Friday, November 21, 2008

Temple Benches Installed

Be sure to check my new ebay listing item #290278931605 of the huge stone hand at Yew Dell Gardens!

Wednesday, November 19, I installed the 3 carved limestone benches that I've been working on for the last month. Meg was with me and she took all the pictures on this posting.

I used a Ryder 24 foot flat bed to deliver the pieces from the studio in Stephensport to the Temple on the east end of Louisville.

We stopped by Hager Funeral Home / Monument Company in Brandenburg and had Alvin Banks follow us up to the site. Alvin is operating their truck-mounted crane. This is the same outfit that helped me install my sculpture in Lafayette, Indiana in the previous month.

We used the monument truck to ferry each bench from the Ryder flat bed to the pads where they would be set. Dr. Wolf had already made arrangements for the site preparation.

We all have on our winter coats, because it was unseasonably cold - about 35 degrees.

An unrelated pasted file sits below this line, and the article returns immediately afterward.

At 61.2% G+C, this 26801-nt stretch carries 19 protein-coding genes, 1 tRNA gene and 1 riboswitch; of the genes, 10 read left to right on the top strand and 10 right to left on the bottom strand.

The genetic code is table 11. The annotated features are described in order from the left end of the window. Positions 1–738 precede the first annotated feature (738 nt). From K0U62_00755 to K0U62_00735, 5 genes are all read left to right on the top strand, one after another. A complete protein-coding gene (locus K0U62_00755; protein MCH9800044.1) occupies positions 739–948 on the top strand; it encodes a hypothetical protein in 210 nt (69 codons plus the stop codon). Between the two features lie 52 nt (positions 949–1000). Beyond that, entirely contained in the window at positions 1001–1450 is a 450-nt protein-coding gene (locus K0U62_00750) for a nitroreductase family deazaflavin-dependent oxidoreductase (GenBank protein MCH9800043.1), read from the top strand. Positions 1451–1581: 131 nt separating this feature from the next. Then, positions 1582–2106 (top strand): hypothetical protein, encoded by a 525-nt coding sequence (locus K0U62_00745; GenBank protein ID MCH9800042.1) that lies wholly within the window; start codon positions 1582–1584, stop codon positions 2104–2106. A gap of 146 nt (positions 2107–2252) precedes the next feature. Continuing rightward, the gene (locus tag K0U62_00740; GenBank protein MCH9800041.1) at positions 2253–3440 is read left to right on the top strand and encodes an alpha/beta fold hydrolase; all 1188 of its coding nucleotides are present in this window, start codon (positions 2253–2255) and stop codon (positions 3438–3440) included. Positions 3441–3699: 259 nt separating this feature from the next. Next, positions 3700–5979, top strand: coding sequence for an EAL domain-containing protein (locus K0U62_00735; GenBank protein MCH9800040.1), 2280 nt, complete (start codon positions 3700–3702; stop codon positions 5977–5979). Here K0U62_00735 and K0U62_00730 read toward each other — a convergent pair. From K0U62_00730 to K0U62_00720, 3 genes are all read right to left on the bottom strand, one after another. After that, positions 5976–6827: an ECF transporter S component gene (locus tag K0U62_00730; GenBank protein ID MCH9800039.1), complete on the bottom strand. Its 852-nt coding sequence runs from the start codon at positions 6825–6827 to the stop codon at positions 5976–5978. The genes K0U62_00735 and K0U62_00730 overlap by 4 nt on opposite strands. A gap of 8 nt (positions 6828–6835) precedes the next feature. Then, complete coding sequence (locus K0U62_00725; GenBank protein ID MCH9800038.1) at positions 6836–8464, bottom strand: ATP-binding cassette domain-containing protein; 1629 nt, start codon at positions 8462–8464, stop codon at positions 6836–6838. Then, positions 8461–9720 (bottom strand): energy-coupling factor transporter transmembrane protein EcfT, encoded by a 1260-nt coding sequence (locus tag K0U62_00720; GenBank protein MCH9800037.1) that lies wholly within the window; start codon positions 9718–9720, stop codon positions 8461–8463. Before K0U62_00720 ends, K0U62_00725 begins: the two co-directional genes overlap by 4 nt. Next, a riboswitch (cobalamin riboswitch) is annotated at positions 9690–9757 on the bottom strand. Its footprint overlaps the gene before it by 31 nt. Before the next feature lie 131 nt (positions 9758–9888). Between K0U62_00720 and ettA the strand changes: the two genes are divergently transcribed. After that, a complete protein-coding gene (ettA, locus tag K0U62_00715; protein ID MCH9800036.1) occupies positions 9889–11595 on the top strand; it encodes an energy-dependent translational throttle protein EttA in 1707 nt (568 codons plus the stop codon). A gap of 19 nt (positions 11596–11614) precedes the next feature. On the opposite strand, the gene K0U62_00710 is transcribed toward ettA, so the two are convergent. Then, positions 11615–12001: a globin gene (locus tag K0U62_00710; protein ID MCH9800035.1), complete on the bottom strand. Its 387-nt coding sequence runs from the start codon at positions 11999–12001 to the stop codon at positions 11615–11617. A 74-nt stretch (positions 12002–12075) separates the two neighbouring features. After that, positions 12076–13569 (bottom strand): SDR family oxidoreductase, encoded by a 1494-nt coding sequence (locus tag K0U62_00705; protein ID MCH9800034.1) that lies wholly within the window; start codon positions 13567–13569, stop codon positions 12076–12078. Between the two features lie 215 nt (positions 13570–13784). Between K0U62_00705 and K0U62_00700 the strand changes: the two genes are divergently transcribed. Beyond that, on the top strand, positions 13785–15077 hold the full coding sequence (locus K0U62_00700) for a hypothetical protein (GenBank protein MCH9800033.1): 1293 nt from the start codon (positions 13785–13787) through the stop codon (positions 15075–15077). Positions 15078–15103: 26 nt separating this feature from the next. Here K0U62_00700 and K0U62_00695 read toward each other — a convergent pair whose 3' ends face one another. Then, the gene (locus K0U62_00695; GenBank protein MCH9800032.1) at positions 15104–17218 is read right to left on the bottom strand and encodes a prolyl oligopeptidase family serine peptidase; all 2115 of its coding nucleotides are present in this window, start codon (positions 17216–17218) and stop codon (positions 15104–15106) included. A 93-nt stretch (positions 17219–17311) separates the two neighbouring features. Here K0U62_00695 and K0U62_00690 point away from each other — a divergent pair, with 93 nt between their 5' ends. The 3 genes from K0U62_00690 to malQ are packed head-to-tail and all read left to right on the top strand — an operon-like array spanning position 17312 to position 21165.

(This photo was taken by Bert Wolf.)

We separated the tops from the bases, so that it was safer to handle. I'm setting the first base in this photo.

We set the 800 pound bases on boards, so that we could get the straps out. Well, then we had to get the boards out from under the bases. It was good to use a monument guy for this move. He's using a special pry bar with rollers on it, to safely set the piece. One of the tricks of the trade.

Next, we set the top onto the base.

This is the finished Fire Bench installed at the site. It's my favorite of the three.

Second Base! Dr. Wolf and his wife Bert were there for the entire installation.

Alvin and I are installing the top of the Water Bench. I'm trying to guide the top down onto the two stainless-steel pins that are in the top of the base. It's pretty tricky to hit two holes at the same time.

This tree will shade the Air Bench in the summer. But at this point, the branches are just something else that needs watching.

I put the top of the Air Bench on backwards, in the first try. Anything worth doing, is worth re-doing.

This is the finished Air Bench in its new home. This piece has holes through all four corners. There is four separate textures used in this piece: polished, bushed, fork chisel and rock pitch.

This is all three pieces installed. The Temple will be undergoing landscaping renovations soon. These three pieces will be integrated into the new landscaping design and moved into their final positions sometime in the near future. I'm very happy with the way that these benches came out. It was a fun project.

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